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Democratic adviser backed atheist in suit
Question of the Day
The Democratic National Committee's new adviser for religious outreach was one of 32 signatories on a U.S. Supreme Court amicus brief backing an atheist who sought to remove the words "under God" from the Pledge of Allegiance.
In February, the Rev. Brenda Bartella Peterson was one of almost three dozen Christian and Jewish clergy who -- along with the Unitarian Universalist Association -- asked the Supreme Court to support Michael Newdow, the California plaintiff trying to change the Pledge's wording.
The Supreme Court restored the words "under God" to the Pledge in June, ruling that Mr. Newdow had no standing or legal right to bring the case.
Mrs. Peterson was already well-known in Washington, where she was executive director for the Clergy Network for National Leadership Change, a group trying to oust President Bush and undermine religious conservatives.
She is an ordained minister with the Christian Church (Disciples of Christ), an Indianapolis-based Protestant denomination.
Her new appointment, announced July 23 by Democratic National Committee Chairman Terry McAuliffe as part of a Democratic effort to wrest America's religious voters away from Mr. Bush, has delighted religious liberals.
The Rev. Albert M. Pennybacker, a Disciples of Christ minister and chief executive officer for the Clergy Network, said Mrs. Peterson is "smart, a quick study, energetic and an attractive public presence."
"She's articulate with progressive religious views," he said.
But the New York-based Catholic League for Religious and Civil Rights sees her in a different light.
"This is the person the Democrats want to dispatch to meet with the heads of religious organizations?" said the conservative group's president, William Donohue. "Are they out of their minds? Would they hire a gay basher to reach out to homosexuals?"
Two months ago, the league successfully silenced Sen. John Kerry's religious adviser, Mara Vanderslice, by bringing up her past connections with radical political groups.
The selections of Miss Vanderslice and Mrs. Peterson "suggest that either no one bothers to vet candidates for religious outreach or the elites making the choices are anti-religious," said Mr. Donohue, who is registered as an independent.
"If the former is true, then this shows that the Democrats place no priority on appealing to people of faith. If the latter is true, then Kerry needs to bring in a big broom and clean house."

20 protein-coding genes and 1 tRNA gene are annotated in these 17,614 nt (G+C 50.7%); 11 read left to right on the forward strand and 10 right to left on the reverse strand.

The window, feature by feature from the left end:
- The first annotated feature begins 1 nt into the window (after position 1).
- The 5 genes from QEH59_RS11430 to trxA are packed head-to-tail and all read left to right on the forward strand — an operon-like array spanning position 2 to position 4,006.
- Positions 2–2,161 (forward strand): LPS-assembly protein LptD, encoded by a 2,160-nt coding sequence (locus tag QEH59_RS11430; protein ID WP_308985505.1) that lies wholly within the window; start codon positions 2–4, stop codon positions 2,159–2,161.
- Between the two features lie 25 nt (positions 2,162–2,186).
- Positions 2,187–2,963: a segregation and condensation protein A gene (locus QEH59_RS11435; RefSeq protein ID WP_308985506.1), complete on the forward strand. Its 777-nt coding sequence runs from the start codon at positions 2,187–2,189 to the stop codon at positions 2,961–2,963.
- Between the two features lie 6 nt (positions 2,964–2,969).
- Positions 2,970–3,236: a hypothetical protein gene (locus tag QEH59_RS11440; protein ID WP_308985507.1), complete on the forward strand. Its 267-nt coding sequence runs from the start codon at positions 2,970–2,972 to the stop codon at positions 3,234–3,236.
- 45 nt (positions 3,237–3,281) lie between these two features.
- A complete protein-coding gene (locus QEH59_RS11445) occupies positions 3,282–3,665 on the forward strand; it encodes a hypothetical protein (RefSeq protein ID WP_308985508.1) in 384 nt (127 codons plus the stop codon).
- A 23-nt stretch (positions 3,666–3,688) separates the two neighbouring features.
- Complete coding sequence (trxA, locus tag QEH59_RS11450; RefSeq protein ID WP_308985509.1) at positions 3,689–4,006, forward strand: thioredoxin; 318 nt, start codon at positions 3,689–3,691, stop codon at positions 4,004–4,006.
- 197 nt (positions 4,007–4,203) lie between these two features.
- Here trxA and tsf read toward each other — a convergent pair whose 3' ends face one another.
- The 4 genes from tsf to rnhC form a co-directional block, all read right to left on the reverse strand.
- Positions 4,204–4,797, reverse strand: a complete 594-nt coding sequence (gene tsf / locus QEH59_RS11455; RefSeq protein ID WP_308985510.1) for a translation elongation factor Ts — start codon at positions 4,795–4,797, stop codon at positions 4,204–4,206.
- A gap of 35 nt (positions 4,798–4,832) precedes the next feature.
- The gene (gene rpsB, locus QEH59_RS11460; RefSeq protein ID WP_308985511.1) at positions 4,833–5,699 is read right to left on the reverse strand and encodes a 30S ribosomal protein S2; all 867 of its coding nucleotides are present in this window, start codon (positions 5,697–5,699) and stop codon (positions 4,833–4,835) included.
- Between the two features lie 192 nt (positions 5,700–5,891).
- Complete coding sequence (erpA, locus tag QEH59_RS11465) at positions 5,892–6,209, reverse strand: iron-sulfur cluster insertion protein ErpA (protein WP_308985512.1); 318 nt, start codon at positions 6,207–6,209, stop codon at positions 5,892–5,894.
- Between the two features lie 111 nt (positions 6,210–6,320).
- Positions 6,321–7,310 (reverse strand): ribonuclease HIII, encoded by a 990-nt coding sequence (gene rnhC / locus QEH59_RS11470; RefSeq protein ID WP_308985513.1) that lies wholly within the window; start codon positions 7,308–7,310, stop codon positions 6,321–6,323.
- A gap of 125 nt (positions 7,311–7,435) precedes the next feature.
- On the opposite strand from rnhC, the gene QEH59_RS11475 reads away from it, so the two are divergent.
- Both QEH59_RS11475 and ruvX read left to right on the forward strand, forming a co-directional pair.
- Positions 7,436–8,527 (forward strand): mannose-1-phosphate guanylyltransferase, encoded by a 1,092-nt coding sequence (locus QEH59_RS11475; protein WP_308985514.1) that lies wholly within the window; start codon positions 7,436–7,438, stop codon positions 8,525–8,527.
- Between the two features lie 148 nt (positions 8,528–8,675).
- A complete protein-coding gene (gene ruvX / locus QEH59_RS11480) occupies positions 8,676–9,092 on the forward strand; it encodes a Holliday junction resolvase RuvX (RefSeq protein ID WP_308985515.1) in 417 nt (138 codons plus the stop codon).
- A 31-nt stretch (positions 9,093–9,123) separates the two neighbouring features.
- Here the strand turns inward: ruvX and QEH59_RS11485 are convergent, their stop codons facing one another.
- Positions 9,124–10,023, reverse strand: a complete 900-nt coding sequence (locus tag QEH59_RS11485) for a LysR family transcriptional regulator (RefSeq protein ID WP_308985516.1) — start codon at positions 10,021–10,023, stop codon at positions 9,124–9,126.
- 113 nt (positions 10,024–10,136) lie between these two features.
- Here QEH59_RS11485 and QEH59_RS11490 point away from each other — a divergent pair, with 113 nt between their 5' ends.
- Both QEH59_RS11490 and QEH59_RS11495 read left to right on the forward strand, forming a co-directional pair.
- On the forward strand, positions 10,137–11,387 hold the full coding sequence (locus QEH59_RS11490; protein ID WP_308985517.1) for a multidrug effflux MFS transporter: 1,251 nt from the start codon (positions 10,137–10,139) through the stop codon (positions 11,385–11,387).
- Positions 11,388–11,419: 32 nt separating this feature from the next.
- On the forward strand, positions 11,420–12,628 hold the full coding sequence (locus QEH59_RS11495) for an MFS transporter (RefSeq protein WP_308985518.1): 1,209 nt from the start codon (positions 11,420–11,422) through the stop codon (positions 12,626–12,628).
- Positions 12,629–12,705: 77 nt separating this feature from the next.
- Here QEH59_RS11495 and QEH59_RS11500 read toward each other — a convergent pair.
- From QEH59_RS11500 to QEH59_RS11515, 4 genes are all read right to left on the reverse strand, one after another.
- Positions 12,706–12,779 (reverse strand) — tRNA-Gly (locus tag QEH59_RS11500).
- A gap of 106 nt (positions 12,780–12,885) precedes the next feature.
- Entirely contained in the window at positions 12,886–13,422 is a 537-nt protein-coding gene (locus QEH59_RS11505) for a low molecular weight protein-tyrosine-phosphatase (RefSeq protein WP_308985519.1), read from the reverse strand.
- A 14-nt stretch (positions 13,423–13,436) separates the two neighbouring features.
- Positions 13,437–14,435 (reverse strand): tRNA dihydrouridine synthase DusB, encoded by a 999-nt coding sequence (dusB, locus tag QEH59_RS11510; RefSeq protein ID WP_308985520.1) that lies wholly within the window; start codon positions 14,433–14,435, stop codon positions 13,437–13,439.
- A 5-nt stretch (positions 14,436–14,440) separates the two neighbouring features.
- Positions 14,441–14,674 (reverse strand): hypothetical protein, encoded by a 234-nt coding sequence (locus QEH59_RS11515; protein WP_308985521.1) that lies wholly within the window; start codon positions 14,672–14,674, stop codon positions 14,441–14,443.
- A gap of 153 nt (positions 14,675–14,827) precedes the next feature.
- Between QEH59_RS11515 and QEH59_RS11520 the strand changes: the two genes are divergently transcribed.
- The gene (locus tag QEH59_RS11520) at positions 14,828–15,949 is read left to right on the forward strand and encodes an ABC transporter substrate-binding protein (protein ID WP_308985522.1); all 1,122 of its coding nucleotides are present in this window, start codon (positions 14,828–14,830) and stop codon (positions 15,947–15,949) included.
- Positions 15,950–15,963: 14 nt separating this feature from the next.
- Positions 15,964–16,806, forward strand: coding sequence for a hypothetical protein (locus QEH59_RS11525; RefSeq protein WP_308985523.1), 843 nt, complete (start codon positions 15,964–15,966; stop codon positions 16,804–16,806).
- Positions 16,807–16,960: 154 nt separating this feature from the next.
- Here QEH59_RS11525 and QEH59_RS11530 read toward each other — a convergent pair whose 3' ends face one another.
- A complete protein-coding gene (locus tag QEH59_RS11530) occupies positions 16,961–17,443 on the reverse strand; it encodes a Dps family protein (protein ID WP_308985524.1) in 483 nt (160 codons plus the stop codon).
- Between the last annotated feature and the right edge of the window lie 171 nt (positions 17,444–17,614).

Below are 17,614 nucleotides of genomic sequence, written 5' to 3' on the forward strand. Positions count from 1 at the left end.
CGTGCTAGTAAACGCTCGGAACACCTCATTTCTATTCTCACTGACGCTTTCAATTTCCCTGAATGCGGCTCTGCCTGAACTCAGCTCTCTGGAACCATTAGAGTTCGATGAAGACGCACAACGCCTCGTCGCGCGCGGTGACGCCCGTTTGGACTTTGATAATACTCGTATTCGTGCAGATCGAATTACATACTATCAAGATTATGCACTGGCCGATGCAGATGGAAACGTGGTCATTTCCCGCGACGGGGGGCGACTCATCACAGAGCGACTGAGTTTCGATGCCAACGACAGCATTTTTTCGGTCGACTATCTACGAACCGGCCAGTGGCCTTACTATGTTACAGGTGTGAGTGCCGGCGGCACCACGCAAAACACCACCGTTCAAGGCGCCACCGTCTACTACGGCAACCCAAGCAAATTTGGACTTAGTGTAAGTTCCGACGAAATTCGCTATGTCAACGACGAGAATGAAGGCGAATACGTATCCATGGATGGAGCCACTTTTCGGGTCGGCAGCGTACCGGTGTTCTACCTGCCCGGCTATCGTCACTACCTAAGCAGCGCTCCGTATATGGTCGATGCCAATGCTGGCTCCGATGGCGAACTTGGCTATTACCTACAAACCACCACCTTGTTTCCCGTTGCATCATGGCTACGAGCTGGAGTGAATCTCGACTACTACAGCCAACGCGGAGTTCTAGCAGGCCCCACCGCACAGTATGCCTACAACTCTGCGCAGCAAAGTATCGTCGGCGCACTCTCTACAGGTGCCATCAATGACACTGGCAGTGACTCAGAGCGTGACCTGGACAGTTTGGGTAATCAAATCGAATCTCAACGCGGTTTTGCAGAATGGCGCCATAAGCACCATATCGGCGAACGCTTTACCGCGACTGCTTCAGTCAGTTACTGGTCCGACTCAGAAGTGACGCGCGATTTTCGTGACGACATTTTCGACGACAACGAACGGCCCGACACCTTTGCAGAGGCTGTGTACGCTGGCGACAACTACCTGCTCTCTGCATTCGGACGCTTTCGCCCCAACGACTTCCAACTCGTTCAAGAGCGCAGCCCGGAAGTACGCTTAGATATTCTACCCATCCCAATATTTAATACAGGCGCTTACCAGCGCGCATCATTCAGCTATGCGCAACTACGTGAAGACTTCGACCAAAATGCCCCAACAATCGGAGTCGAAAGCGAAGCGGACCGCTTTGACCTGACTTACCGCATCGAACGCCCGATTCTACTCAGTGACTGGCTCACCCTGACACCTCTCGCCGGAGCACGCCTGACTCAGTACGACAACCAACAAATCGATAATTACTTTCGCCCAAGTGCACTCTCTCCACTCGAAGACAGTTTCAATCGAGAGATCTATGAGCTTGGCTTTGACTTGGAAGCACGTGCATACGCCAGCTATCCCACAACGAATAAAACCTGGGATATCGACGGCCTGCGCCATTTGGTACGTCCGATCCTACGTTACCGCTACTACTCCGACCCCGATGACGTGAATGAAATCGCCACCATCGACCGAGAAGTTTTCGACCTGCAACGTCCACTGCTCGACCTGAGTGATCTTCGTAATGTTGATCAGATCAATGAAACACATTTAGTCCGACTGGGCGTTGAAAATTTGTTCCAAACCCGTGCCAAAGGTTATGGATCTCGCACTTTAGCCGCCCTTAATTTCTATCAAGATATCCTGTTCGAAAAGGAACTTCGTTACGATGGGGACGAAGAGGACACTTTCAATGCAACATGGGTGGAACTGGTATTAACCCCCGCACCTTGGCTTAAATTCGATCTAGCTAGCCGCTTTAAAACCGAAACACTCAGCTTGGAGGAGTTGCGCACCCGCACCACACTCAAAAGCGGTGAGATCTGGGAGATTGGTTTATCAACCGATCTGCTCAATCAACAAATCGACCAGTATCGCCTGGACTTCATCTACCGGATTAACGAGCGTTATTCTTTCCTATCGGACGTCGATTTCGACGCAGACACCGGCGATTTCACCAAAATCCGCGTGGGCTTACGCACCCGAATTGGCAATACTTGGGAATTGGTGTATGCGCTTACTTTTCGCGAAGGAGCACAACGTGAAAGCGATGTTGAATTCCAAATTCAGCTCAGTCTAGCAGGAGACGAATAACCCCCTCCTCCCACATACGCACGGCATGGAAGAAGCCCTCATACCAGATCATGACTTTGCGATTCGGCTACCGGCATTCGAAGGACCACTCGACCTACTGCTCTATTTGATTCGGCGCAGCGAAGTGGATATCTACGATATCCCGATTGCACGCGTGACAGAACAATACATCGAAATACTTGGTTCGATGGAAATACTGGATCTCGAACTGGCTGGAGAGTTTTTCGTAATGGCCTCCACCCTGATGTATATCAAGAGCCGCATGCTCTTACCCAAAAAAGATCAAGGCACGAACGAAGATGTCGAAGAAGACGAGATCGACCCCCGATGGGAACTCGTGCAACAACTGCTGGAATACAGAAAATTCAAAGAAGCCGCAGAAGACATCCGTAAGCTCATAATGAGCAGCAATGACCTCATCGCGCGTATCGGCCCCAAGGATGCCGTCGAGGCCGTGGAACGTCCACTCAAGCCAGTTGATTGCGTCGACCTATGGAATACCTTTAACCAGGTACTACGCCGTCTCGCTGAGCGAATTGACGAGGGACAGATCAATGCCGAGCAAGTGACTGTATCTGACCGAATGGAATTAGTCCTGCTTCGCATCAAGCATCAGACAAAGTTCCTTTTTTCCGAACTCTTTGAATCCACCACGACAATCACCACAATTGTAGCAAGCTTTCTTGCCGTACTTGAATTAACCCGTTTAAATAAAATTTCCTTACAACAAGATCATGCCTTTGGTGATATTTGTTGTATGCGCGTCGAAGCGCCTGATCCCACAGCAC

Mr. Pennybacker said, "It'd be a stretch to say Brenda is a compensation for Mara. Brenda's job is really based in the ongoing life of the Democratic Party. Mara's job was tied with the Kerry campaign."
Mrs. Peterson rallied religious liberals since she took the Clergy Network post in November. Her husband, John Peterson, is communications director for the Interfaith Alliance, a liberal ecumenical group.
"Religion has been manipulated by this administration to a new and disgusting level," she told Agence France-Presse after she was hired by the network. "We are a group of clergy that has come together to say things have gone so bad with this administration that we can no longer be silent."
Because her office was across South Capitol Street from the Democratic National Committee, she quickly got the attention of Democrats who were looking for someone with some religious savvy.
In a July 29 posting on www.democrats.org, she said her new job would entail strategies "about getting out the vote and letting people know John Kerry's positions on ... moral issues."
Of her experience with working with church liberals, "it's like herding cats," she said in May in an interview with the Daily Camera in Boulder, Colo.
"Because we are such a diverse group of people from so many different faith organizations, it has been harder to get people to rally around a very focused cause."
Mrs. Peterson refused requests from The Washington Times for an interview.
A denominational spokesman said she received a master's of divinity degree from Lexington (Ky.) Theological Seminary in 1999 and was ordained in May of that year.
Mr. Pennybacker says she was pastor of Newtown Christian Church in Georgetown, Ky., until the death of one of her sons, Mark Bartella, who was killed in a recreational vehicle accident in 2002. The other son, Sims Bartella, is stationed with the Marine Corps in Afghanistan.
The family, he said, saw their move to Washington last fall as a welcome reprieve from sad memories.
Mrs. Peterson told the PBS show "Religion & Ethics Newsweekly" last week that her hiring "is a strong statement that the Democrats and John Kerry and John Edwards want to reach out to religious voters, want to hear what they have to say.
"We plan to go all over the nation," she said. "We plan to have a religious Web page on the DNC site and to let people of faith be heard. To let them know that their voice can say, 'We think the federal budget is a moral document. We think that there are issues in this campaign that have a theological underpinning.' "
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